Like most folks in The Villages, when I think of Feb. 14, I think about love. It’s a time we celebrate loving relationships—relationships that sustain us and provide us with affection, companionship, devotion, joy, and pleasure.
Story: Pat Jocelyn
Villager and professional life coach Barbara Kenyon says we often forget to celebrate and dedicate ourselves to the most important love relationship of all—the one we have with ourselves. “After all,” Barbara says, “You’re living with yourself all day, make sure you’re in good company.”
The process of forgetting to love ourselves can occur when we’re single, married, or simply dating. It can also occur with children, friends, and even in working relationships; but this month I’ll be talking about adult love relationships and using myself as an example.
I’m a single, fairly intelligent 69-year-old woman who, over time, has successfully and sensibly dealt with a number of life-altering challenges. Yet, a few months ago I found myself in a relationship where, under the guise of “making it work,” I compromised way too many of my core values and beliefs including finances, religion/spirituality and politics—all in the name of “love.”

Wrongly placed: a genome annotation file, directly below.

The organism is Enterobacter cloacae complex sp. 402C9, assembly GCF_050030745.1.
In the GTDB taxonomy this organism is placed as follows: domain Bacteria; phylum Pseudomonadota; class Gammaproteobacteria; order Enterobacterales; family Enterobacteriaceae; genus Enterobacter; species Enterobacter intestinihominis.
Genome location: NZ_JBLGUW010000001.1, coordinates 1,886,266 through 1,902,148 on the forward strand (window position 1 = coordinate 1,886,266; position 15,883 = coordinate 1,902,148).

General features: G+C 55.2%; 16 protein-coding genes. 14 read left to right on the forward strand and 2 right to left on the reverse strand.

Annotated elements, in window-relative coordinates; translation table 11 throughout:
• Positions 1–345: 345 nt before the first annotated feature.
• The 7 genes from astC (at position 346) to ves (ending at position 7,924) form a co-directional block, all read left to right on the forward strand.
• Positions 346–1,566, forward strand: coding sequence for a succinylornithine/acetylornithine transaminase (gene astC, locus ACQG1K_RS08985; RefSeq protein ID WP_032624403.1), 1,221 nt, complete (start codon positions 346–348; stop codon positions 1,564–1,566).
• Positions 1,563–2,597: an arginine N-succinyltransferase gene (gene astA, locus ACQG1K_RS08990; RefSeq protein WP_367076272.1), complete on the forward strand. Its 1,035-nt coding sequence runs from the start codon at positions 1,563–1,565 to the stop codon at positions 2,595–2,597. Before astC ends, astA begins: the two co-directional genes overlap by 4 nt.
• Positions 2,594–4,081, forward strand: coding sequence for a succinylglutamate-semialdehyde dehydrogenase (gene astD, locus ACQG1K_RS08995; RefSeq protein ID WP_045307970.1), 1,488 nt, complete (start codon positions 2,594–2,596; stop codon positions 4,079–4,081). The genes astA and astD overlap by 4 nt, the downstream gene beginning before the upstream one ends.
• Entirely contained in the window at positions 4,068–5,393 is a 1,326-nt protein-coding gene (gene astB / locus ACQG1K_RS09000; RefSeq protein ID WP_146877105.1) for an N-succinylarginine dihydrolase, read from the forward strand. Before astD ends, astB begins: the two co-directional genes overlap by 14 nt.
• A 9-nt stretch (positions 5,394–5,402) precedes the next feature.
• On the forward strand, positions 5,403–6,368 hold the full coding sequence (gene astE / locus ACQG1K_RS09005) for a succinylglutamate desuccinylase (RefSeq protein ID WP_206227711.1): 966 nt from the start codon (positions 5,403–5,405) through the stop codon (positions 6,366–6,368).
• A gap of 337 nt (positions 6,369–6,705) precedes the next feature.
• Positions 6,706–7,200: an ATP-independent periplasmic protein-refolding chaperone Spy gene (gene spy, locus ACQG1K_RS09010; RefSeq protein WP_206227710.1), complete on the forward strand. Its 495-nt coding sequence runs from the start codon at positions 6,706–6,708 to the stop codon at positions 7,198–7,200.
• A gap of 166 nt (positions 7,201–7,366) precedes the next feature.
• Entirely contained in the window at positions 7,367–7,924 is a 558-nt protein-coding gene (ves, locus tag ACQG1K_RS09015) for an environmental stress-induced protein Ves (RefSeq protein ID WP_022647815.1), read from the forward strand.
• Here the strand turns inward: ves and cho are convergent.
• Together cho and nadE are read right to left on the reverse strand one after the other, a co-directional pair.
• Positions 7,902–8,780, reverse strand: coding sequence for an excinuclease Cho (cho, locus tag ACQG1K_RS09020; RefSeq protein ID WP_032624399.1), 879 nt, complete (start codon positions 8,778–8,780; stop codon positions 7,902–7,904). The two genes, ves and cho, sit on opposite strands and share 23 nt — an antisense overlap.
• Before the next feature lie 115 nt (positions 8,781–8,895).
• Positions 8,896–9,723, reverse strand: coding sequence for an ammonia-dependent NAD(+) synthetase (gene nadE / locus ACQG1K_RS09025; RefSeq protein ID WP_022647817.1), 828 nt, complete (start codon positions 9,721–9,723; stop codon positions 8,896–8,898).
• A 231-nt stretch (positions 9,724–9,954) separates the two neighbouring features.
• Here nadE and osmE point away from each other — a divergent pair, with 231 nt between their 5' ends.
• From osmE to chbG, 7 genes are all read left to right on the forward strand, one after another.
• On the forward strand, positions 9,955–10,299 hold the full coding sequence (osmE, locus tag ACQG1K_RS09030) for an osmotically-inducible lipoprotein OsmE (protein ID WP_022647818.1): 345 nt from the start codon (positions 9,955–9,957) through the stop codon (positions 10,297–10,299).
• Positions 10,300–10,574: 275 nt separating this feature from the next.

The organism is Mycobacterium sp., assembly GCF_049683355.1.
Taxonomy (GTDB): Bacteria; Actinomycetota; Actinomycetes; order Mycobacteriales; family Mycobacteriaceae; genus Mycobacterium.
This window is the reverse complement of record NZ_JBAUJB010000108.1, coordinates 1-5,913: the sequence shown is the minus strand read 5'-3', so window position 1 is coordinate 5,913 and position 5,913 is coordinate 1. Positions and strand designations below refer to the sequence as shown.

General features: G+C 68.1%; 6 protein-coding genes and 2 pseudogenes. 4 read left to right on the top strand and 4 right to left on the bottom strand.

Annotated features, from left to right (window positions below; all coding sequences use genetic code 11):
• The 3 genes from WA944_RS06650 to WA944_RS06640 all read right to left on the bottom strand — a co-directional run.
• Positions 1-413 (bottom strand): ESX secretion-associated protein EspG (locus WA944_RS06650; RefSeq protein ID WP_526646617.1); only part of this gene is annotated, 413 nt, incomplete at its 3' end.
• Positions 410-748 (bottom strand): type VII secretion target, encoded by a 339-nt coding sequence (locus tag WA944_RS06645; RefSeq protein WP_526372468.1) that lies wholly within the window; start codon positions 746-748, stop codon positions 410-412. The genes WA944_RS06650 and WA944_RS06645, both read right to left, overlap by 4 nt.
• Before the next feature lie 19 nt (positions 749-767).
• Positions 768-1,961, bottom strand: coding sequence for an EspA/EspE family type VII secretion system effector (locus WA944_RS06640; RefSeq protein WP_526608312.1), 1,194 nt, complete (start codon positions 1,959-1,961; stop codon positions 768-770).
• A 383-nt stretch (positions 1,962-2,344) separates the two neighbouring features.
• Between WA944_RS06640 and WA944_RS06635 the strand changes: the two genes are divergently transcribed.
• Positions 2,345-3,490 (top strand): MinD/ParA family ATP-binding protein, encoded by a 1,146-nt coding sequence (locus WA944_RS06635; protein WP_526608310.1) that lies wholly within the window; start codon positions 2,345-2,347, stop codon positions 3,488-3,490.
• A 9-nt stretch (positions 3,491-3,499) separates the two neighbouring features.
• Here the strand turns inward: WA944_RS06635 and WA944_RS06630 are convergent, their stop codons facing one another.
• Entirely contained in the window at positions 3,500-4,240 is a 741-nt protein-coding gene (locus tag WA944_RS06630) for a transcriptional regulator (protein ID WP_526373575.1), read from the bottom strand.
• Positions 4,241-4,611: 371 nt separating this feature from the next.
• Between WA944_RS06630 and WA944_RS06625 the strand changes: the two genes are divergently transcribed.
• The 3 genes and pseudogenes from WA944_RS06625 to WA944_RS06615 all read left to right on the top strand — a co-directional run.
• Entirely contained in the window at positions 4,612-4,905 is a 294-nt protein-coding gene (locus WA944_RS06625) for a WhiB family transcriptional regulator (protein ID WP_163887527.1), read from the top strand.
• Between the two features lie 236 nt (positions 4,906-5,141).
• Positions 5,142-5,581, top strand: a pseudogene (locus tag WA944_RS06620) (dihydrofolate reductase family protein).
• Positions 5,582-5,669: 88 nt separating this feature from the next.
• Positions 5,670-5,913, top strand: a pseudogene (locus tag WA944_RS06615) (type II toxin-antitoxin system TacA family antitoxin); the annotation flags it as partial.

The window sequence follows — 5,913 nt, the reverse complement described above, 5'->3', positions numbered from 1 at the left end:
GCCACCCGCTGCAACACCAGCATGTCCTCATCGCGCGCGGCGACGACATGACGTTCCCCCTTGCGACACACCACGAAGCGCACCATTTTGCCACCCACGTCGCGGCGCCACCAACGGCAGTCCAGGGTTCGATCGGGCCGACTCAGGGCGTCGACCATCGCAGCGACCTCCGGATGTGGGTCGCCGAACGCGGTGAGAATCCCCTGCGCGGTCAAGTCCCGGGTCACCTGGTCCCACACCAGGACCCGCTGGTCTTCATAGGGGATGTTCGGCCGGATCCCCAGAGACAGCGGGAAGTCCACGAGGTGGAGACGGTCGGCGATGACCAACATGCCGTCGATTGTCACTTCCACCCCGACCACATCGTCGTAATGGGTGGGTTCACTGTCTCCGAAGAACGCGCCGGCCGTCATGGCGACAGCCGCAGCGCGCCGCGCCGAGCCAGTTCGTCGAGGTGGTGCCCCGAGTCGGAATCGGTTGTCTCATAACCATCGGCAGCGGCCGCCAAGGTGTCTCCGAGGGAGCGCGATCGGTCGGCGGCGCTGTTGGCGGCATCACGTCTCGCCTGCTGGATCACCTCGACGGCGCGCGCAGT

I misplaced much of what made me me. I worried too much about what another person thought of me and not enough about what I thought about me. My body, mind, and spirit suffered in the process. My life was like wearing a pair of jeans two sizes too small—no matter what I did, I just couldn’t get things to fit or feel right.
With my precious core values compromised, I relinquished much of my control to someone else. I morphed into a person I no longer believed in or even liked. Barbara shared a quote from Eleanor Roosevelt that reinforced what I had intuitively discovered on my own. “No one can make you feel inferior without your consent.”
Unknowingly, I had given my consent. But now it was time to regain what I had lost, to love myself—again. I quieted my mind and my body and listened to my inner voice. I knew what I had to do. I ended the relationship.
Barbara says it best. “It’s all about our self-talk and what’s going on in our head. Treat yourself as you would a best friend. Become your own best friend.”
My two cents worth? Love and appreciate who you are because you cannot give what you do not have.